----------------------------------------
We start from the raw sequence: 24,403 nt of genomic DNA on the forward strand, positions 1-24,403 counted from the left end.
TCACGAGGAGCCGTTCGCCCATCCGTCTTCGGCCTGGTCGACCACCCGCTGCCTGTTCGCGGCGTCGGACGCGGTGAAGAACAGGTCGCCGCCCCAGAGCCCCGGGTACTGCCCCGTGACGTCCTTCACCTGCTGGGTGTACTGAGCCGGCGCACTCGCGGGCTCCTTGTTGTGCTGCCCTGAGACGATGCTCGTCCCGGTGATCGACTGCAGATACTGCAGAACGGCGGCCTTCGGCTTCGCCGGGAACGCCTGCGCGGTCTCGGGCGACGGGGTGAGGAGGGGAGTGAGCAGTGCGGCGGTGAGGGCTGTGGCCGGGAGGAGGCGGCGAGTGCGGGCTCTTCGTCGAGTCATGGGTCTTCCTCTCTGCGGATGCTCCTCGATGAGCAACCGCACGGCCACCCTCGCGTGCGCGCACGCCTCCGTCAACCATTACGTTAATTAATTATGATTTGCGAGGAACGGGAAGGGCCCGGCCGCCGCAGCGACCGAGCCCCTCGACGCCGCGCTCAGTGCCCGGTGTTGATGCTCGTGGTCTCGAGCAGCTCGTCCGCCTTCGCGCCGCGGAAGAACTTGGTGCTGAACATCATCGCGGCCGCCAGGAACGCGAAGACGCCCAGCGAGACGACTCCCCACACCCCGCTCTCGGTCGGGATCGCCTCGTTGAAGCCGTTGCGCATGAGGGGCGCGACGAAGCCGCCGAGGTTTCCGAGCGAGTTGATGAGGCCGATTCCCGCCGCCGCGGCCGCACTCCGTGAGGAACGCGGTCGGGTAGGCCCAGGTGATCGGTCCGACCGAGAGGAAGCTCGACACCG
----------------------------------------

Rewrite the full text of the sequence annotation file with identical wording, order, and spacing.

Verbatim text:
We start from the raw sequence: 24,403 nt of genomic DNA on the forward strand, positions 1-24,403 counted from the left end.
TCACGAGGAGCCGTTCGCCCATCCGTCTTCGGCCTGGTCGACCACCCGCTGCCTGTTCGCGGCGTCGGACGCGGTGAAGAACAGGTCGCCGCCCCAGAGCCCCGGGTACTGCCCCGTGACGTCCTTCACCTGCTGGGTGTACTGAGCCGGCGCACTCGCGGGCTCCTTGTTGTGCTGCCCTGAGACGATGCTCGTCCCGGTGATCGACTGCAGATACTGCAGAACGGCGGCCTTCGGCTTCGCCGGGAACGCCTGCGCGGTCTCGGGCGACGGGGTGAGGAGGGGAGTGAGCAGTGCGGCGGTGAGGGCTGTGGCCGGGAGGAGGCGGCGAGTGCGGGCTCTTCGTCGAGTCATGGGTCTTCCTCTCTGCGGATGCTCCTCGATGAGCAACCGCACGGCCACCCTCGCGTGCGCGCACGCCTCCGTCAACCATTACGTTAATTAATTATGATTTGCGAGGAACGGGAAGGGCCCGGCCGCCGCAGCGACCGAGCCCCTCGACGCCGCGCTCAGTGCCCGGTGTTGATGCTCGTGGTCTCGAGCAGCTCGTCCGCCTTCGCGCCGCGGAAGAACTTGGTGCTGAACATCATCGCGGCCGCCAGGAACGCGAAGACGCCCAGCGAGACGACTCCCCACACCCCGCTCTCGGTCGGGATCGCCTCGTTGAAGCCGTTGCGCATGAGGGGCGCGACGAAGCCGCCGAGGTTTCCGAGCGAGTTGATGAGGCCGATTCCCGCCGCCGCGGCCGCACTCCGTGAGGAACGCGGTCGGGTAGGCCCAGGTGATCGGTCCGACCGAGAGGAAGCTCGACACCG